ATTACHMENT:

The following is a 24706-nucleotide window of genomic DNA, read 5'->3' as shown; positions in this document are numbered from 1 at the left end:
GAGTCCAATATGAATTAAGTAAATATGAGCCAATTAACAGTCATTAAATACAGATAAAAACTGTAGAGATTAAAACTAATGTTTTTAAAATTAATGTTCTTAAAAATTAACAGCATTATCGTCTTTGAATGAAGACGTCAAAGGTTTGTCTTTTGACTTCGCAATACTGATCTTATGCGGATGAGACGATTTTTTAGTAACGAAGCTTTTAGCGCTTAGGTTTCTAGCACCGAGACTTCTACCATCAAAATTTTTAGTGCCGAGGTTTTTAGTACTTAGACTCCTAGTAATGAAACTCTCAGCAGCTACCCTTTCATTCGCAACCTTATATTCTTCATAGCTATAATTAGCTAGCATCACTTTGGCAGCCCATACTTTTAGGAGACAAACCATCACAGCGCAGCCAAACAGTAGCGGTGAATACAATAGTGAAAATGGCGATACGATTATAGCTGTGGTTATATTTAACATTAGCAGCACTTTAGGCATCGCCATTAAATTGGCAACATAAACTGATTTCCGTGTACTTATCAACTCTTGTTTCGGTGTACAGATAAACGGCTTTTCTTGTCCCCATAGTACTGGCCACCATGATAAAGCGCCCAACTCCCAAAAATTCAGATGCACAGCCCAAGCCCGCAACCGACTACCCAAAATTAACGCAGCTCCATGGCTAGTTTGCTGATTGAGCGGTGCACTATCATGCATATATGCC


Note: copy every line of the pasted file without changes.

The following is a 24706-nucleotide window of genomic DNA, read 5'->3' as shown; positions in this document are numbered from 1 at the left end:
GAGTCCAATATGAATTAAGTAAATATGAGCCAATTAACAGTCATTAAATACAGATAAAAACTGTAGAGATTAAAACTAATGTTTTTAAAATTAATGTTCTTAAAAATTAACAGCATTATCGTCTTTGAATGAAGACGTCAAAGGTTTGTCTTTTGACTTCGCAATACTGATCTTATGCGGATGAGACGATTTTTTAGTAACGAAGCTTTTAGCGCTTAGGTTTCTAGCACCGAGACTTCTACCATCAAAATTTTTAGTGCCGAGGTTTTTAGTACTTAGACTCCTAGTAATGAAACTCTCAGCAGCTACCCTTTCATTCGCAACCTTATATTCTTCATAGCTATAATTAGCTAGCATCACTTTGGCAGCCCATACTTTTAGGAGACAAACCATCACAGCGCAGCCAAACAGTAGCGGTGAATACAATAGTGAAAATGGCGATACGATTATAGCTGTGGTTATATTTAACATTAGCAGCACTTTAGGCATCGCCATTAAATTGGCAACATAAACTGATTTCCGTGTACTTATCAACTCTTGTTTCGGTGTACAGATAAACGGCTTTTCTTGTCCCCATAGTACTGGCCACCATGATAAAGCGCCCAACTCCCAAAAATTCAGATGCACAGCCCAAGCCCGCAACCGACTACCCAAAATTAACGCAGCTCCATGGCTAGTTTGCTGATTGAGCGGTGCACTATCATGCATATATGCC